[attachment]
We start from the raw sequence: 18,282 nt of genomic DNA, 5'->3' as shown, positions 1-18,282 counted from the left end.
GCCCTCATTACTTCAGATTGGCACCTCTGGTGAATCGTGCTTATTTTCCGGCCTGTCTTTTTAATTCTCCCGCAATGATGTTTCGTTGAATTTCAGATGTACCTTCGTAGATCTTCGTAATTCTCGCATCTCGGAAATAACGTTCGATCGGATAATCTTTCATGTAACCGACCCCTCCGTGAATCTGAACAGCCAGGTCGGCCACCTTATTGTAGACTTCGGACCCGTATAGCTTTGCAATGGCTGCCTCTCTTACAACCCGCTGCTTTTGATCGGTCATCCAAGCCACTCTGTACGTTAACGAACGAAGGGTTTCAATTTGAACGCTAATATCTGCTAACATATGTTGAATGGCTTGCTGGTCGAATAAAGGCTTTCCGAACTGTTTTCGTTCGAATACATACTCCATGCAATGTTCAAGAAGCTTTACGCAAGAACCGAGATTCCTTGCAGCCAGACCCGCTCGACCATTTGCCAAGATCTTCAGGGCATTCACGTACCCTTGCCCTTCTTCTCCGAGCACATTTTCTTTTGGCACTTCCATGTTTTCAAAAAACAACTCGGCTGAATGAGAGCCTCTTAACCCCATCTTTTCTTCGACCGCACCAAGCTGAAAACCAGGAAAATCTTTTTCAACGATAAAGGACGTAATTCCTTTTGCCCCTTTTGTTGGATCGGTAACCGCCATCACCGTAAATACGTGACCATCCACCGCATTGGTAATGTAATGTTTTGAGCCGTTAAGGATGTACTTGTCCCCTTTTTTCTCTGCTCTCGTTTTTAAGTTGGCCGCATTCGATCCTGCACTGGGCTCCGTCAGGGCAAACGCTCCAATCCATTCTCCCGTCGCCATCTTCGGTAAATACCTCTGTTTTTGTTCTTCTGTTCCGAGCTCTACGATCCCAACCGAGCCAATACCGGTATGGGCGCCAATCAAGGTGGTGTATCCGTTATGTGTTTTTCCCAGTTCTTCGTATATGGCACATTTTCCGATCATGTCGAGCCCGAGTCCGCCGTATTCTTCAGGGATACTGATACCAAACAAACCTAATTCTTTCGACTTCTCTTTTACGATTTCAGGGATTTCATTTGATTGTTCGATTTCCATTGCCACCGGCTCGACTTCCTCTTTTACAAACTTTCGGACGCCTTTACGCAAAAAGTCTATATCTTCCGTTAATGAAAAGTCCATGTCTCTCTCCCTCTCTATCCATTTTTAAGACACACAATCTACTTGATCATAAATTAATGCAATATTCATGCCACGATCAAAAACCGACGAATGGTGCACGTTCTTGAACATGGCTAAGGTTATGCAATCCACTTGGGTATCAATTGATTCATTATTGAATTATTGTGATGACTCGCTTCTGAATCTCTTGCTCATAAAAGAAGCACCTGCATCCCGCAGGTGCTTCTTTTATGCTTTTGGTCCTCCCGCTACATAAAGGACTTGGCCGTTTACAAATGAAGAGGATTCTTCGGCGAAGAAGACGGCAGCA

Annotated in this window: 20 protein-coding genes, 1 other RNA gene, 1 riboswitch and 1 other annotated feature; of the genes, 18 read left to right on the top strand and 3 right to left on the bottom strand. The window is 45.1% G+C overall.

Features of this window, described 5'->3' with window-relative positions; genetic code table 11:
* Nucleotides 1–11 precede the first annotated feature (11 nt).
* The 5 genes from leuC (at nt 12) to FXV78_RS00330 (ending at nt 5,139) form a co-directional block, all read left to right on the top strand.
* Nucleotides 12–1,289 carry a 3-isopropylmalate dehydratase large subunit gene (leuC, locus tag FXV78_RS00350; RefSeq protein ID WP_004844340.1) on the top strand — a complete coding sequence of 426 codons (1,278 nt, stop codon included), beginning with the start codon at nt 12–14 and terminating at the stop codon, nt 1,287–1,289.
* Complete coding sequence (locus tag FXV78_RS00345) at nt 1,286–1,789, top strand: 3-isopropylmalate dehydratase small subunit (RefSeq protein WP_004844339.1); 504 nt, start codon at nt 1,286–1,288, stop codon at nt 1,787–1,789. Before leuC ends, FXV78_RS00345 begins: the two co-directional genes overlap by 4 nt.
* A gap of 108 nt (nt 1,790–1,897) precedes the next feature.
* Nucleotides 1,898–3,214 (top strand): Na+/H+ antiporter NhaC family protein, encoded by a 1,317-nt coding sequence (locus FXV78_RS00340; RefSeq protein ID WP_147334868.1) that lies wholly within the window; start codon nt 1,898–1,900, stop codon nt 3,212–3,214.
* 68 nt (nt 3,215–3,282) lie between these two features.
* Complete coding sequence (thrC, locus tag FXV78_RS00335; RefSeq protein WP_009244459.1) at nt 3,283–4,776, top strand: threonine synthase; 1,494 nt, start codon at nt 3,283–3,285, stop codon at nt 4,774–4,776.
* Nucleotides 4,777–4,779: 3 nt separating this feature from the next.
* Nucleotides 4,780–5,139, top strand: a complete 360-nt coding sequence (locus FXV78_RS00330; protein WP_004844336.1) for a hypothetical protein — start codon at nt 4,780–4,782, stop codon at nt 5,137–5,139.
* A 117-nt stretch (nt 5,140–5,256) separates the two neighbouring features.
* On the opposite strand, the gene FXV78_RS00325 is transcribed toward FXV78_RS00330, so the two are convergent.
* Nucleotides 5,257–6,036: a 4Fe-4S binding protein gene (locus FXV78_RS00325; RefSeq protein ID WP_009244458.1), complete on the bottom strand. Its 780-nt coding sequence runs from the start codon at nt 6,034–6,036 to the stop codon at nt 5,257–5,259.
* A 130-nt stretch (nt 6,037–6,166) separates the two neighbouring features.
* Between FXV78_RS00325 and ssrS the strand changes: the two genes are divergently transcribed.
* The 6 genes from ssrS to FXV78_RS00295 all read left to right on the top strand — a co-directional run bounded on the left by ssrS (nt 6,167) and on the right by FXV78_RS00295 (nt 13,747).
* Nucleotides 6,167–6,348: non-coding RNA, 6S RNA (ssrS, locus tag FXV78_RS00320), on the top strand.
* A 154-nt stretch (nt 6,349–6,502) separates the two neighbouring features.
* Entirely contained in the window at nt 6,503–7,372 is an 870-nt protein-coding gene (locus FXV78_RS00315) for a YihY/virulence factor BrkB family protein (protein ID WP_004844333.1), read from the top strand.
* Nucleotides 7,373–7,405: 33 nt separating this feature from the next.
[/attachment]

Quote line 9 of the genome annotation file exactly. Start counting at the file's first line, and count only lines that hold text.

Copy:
* A gap of 108 nt (nt 1,790–1,897) precedes the next feature.